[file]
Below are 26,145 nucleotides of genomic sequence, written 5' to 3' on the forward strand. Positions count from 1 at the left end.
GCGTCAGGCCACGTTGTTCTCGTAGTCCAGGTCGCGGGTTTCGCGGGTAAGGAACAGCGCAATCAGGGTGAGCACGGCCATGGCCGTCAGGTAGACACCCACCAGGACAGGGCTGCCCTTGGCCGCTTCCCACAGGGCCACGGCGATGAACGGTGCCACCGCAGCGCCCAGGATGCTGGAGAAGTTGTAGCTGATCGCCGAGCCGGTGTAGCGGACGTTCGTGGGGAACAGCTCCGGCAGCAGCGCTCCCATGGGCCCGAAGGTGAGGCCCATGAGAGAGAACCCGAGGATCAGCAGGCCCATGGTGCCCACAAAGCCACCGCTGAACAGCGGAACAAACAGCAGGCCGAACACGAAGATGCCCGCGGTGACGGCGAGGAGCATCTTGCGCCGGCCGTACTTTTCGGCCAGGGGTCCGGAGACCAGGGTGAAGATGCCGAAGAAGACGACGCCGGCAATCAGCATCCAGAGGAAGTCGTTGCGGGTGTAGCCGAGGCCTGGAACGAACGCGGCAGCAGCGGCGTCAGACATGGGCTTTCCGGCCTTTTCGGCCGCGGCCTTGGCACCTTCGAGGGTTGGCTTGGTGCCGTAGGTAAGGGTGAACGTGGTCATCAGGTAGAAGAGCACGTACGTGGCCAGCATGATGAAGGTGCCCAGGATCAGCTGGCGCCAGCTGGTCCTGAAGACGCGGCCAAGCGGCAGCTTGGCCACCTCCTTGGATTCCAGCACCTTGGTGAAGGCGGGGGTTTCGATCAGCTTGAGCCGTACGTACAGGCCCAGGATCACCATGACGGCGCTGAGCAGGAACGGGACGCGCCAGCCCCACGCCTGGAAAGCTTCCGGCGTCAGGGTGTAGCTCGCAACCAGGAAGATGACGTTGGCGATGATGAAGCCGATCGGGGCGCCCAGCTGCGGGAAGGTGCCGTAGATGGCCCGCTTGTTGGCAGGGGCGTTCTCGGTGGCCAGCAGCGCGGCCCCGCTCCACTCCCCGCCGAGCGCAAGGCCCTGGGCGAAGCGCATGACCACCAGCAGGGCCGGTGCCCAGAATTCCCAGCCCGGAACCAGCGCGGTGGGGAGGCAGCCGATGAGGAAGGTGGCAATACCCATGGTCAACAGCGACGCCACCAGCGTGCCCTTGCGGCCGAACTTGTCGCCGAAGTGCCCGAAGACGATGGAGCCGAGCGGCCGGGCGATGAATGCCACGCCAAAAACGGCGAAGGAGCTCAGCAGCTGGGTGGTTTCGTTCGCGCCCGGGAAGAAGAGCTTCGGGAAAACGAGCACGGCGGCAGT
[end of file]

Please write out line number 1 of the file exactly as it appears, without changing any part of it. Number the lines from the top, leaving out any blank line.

Below are 26,145 nucleotides of genomic sequence, written 5' to 3' on the forward strand. Positions count from 1 at the left end.